Hearts and Vinegar – A sweet and sour taste of St. Francis de Sales in Benedict XVI’s Spe salvi | Fr. Z’s Blog

Archbishop Jerome Lloyd OSJVPosted by

In the traditional Roman calendar, today is the Feast of St. Francis de Sales, Bishop and Doctor.   He was a great warrior for the Church in the face of the Protestant Revolt.

Hearts and Vinegar – A sweet and sour taste of St. Francis de Sales in Benedict XVI’s Spe salvi | Fr. Z’s Blog

According to the Louis de la Rivière in his Vie de saint François de Sales (1624 – p. 584)the doctor and bishop of Geneva, St. Francis de Sales (+1622) told friend and prodigy Jean Pierre Camus (+1652) Bishop of Belley:

“Soyez toujours le plus doux que vous pourrez, et souvenez-vous que l’on prends plus de mouches avec une cuillerée de miel qu’avec cent barils de vinaigre.

Always be as gentle as you can and remember that one catches more flies with a spoonful of honey than with a hundred barrels of vinegar.”

Honey and vinegar.   They seem to go together.

Just for fun, here is a sample about hearts and honey and vinegar from Augustine as quoted in Benedict XVI’s Spe Salvi:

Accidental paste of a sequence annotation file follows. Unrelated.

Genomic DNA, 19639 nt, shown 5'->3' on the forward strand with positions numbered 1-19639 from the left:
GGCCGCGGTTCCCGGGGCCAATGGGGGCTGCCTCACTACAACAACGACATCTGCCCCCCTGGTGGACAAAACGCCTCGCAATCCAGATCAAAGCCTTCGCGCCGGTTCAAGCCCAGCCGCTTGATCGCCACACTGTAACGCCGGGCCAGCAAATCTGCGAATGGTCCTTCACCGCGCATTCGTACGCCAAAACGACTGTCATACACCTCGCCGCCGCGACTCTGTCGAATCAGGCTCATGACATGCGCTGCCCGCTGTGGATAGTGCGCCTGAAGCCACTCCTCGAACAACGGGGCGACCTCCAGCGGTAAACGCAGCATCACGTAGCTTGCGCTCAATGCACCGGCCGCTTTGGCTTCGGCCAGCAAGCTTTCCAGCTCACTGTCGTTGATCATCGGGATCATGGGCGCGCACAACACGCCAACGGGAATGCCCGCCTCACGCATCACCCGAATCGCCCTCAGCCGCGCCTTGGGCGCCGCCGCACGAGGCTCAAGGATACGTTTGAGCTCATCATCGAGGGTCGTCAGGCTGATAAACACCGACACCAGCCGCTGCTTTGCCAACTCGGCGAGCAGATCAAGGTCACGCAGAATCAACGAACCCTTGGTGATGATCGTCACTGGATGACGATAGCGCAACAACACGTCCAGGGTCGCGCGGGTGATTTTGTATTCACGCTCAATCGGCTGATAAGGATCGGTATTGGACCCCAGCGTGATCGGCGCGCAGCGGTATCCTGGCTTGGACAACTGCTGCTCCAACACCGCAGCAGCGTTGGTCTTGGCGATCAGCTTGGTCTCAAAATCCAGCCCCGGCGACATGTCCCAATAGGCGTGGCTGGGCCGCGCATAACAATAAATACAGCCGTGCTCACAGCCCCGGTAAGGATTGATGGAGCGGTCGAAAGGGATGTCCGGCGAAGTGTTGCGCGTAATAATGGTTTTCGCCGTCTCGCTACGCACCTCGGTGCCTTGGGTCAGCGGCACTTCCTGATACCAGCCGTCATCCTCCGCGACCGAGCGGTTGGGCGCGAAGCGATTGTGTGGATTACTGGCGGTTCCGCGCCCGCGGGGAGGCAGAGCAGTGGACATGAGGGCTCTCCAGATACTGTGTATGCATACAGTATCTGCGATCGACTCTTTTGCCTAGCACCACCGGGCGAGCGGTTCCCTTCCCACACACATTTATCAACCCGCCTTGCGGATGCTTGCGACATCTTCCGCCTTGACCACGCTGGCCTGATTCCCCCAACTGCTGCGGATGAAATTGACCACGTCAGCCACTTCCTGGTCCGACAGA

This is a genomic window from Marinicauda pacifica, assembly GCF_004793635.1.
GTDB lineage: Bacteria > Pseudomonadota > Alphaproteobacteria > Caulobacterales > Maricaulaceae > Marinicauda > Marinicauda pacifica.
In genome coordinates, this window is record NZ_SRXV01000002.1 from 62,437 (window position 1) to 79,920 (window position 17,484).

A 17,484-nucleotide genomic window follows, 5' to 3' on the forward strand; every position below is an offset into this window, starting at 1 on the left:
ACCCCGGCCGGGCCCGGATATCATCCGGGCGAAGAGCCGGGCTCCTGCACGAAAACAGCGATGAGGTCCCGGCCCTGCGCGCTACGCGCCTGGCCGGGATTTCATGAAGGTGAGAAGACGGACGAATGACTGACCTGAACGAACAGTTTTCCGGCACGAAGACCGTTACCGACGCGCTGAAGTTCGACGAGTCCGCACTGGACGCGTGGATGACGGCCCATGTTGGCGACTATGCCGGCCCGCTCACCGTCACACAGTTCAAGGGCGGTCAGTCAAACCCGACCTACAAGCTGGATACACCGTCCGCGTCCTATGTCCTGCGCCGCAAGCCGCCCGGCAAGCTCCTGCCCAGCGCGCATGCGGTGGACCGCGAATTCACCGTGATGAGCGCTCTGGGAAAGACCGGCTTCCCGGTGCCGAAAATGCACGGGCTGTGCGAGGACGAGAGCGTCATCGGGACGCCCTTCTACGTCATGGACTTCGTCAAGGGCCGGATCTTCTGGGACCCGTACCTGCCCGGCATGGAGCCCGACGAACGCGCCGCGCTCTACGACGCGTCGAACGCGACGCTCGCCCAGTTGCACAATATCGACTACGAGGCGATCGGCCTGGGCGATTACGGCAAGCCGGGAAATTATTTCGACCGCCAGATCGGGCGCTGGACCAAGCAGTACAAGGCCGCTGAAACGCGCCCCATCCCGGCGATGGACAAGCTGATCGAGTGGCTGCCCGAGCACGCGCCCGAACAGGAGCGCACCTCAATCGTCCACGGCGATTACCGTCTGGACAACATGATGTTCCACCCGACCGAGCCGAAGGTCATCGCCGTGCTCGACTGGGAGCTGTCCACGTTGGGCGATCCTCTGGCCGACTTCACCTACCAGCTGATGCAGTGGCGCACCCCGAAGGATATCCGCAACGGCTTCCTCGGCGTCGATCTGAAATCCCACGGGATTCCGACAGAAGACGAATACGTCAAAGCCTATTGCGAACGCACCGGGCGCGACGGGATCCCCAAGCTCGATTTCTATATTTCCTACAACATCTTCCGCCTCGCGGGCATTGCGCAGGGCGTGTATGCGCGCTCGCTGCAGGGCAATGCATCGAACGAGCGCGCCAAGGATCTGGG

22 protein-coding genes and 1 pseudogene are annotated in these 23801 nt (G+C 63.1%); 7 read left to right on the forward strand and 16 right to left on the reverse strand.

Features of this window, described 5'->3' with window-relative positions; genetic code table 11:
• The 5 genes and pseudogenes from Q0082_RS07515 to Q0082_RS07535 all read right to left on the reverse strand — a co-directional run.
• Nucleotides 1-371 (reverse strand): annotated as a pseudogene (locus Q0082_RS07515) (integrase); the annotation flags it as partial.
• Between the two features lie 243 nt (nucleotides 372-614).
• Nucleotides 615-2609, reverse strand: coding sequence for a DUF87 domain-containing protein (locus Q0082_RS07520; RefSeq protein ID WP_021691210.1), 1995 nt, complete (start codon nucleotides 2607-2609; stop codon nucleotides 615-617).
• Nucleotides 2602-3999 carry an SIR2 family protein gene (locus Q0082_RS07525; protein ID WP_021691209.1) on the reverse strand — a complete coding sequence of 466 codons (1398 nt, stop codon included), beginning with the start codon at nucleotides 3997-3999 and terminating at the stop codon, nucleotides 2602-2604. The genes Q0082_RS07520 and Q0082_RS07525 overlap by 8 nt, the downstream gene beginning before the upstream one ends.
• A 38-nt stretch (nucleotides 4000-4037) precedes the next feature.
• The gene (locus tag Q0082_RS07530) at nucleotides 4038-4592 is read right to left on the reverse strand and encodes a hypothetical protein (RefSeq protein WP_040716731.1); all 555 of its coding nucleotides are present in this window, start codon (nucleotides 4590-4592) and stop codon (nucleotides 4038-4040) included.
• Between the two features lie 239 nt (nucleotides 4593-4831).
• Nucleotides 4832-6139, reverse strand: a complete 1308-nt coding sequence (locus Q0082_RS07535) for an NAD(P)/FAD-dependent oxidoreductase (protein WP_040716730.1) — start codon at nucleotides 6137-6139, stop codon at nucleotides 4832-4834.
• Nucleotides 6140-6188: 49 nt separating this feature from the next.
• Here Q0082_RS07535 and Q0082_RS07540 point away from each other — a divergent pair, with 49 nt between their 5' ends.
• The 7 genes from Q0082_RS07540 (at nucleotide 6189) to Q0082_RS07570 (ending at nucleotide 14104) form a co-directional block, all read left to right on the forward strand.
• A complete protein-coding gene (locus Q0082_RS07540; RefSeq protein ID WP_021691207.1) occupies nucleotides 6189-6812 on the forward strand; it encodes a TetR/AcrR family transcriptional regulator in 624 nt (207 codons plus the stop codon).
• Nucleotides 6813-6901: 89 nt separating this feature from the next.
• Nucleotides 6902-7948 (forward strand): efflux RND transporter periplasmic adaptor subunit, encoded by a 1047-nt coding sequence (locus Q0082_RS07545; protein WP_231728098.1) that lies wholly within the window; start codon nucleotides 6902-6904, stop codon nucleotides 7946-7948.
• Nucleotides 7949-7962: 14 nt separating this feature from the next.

“St Augustine…describes very beautifully the intimate relationship between prayer and hope. He defines prayer as an exercise of desire. Man was created for greatness – for God Himself; he was created to be filled by God. But his heart is too small for the greatness to which it is destined. It must be stretched…He then uses a very beautiful image to describe this process of enlargement and preparation of the human heart. “Suppose that God wishes to fill you with honey [a symbol of God’s tenderness and goodness]; but if you are full of vinegar, where will you put the honey?” The vessel, that is your heart, must first be enlarged and then cleansed, freed from the vinegar and its taste. This requires hard work and is painful, but in this way alone do we become suited to that for which we are destined. Even if Augustine speaks directly only of our capacity for God, it is nevertheless clear that through this effort by which we are freed from vinegar and the taste of vinegar, not only are we made free for God, but we also become open to others…When we pray properly we undergo a process of inner purification which opens us up to God and thus to our fellow human beings as well. (Spe Salvi 33)”.

Honey and vinegar!

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